Port Shepstone has 18km of coastline with unnspoiled sandy beaches and warm waters rich in marine life. These waters are ideal for fishing, snorkelling, scuba diving surfing, ski-boating, jet-skiing and swimming.

The Mzimkulu river, meaning 'Home of all rivers' is the largest of the South Coast rivers and meets the sea at Port Shepstone. The 27 000 candela cast iron lighthouse which was moved from Scottburgh in 1906 still stands at the mouth of the Mzimkulu River and may be visited.

During June of each year, Port Shepstone becomes famous for the sardine run which has KwaZulu-Natal abuzz with activity, a strange phenomenon which not only feeds man but the whole marine ecology for a brief spell each year. Southern Right whales and dolphins can also be sighted.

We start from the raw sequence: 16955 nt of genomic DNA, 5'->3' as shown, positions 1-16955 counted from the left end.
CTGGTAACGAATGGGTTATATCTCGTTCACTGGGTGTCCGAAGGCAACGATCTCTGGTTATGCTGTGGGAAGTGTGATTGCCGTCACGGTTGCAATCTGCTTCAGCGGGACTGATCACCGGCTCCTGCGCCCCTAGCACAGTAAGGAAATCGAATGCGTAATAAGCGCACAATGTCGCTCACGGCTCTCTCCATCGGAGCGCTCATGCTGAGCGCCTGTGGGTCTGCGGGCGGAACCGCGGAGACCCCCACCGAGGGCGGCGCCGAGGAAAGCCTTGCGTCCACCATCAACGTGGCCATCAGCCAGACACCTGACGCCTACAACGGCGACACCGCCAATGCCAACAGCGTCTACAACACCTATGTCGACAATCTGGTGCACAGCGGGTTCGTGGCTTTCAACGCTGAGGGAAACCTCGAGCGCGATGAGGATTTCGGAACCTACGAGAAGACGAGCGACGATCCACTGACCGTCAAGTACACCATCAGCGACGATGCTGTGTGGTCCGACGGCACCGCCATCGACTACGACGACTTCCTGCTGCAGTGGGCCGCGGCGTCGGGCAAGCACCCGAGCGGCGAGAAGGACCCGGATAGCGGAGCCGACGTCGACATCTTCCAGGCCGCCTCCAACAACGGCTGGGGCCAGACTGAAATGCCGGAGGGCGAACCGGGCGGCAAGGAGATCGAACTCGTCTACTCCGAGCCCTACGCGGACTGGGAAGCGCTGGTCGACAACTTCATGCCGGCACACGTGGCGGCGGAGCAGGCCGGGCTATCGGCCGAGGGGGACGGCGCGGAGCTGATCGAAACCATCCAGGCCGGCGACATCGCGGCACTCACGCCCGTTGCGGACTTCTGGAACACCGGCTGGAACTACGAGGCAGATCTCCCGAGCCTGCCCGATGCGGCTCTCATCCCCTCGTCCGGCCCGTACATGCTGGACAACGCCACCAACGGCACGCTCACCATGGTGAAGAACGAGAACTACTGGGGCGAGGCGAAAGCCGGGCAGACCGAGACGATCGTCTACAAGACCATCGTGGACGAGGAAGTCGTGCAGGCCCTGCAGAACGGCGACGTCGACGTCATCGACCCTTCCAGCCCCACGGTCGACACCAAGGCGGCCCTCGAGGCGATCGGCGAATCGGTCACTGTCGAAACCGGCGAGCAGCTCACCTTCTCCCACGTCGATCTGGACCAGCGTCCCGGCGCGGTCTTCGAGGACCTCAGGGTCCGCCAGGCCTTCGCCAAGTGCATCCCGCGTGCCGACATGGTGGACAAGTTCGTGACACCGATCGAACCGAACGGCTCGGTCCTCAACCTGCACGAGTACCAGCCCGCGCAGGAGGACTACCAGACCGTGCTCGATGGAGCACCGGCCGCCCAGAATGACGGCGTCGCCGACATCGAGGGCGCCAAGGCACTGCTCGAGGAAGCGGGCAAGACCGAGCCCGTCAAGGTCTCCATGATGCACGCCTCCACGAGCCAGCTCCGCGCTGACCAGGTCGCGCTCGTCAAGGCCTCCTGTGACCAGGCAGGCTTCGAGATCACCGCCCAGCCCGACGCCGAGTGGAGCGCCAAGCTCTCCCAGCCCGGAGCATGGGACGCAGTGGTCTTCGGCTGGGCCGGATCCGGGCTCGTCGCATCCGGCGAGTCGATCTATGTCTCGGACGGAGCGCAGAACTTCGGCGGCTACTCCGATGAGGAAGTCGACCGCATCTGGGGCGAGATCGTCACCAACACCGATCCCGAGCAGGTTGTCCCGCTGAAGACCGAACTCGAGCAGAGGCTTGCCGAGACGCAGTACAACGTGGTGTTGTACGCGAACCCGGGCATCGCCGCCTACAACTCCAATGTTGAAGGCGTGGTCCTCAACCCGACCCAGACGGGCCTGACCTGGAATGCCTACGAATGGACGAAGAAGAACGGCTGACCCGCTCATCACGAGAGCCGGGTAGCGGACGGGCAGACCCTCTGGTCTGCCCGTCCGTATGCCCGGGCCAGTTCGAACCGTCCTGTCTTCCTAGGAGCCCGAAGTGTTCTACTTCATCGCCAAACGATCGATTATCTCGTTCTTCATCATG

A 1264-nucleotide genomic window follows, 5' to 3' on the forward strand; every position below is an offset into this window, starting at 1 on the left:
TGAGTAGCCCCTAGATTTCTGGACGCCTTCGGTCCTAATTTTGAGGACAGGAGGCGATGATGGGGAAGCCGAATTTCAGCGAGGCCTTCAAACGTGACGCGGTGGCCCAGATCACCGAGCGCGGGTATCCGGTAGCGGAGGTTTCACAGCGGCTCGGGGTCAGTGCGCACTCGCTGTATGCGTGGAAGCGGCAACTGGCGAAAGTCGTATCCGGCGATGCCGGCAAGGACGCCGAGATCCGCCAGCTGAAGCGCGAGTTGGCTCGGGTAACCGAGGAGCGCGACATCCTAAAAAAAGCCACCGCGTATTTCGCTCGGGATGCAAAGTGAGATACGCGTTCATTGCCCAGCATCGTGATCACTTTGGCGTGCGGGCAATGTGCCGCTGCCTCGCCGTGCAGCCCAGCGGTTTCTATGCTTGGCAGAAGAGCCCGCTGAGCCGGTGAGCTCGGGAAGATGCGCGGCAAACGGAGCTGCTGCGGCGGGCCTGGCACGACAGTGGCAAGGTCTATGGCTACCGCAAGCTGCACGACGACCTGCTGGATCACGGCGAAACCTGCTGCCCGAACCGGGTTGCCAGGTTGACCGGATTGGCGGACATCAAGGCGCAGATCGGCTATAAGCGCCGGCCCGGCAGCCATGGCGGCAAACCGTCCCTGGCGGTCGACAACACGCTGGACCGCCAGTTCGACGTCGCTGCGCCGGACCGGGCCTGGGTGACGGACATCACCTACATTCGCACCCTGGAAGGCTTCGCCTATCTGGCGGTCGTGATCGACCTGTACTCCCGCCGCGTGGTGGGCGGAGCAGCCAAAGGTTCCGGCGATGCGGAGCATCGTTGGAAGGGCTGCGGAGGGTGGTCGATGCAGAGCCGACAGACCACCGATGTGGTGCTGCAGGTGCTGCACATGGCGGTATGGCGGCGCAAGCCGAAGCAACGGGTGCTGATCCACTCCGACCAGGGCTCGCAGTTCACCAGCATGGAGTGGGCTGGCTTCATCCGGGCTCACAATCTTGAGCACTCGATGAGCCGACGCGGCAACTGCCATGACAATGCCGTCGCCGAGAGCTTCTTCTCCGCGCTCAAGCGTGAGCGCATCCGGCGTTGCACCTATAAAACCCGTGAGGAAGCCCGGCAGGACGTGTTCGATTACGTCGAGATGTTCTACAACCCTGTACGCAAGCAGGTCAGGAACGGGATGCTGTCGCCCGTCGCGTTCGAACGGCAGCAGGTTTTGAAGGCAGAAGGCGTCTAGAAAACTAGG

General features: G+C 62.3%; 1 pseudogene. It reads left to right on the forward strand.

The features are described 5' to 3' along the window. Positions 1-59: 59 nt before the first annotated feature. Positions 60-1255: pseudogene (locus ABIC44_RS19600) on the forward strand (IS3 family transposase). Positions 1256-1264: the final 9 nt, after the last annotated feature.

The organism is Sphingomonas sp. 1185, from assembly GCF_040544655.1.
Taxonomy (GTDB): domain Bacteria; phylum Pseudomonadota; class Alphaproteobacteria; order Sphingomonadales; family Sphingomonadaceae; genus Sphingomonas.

Port Shepstone was founded in 1880 and named after Sir Theophilus Shepstone, an administrator of native affairs in the Natal Government.

In 1882 a party of 246 Norwegian immigrants landed at Port Shepstone and these hard working farm people played a large role in the development of the region.

To discover more of this town’s fascinating history, visit the charming Port Shepstone Museum where the town's history with a series of exhibits carrying a maritime theme are detailed.

Inside Port Shepstone

Directions to the main beach at Southport


Relaxing on the main beach


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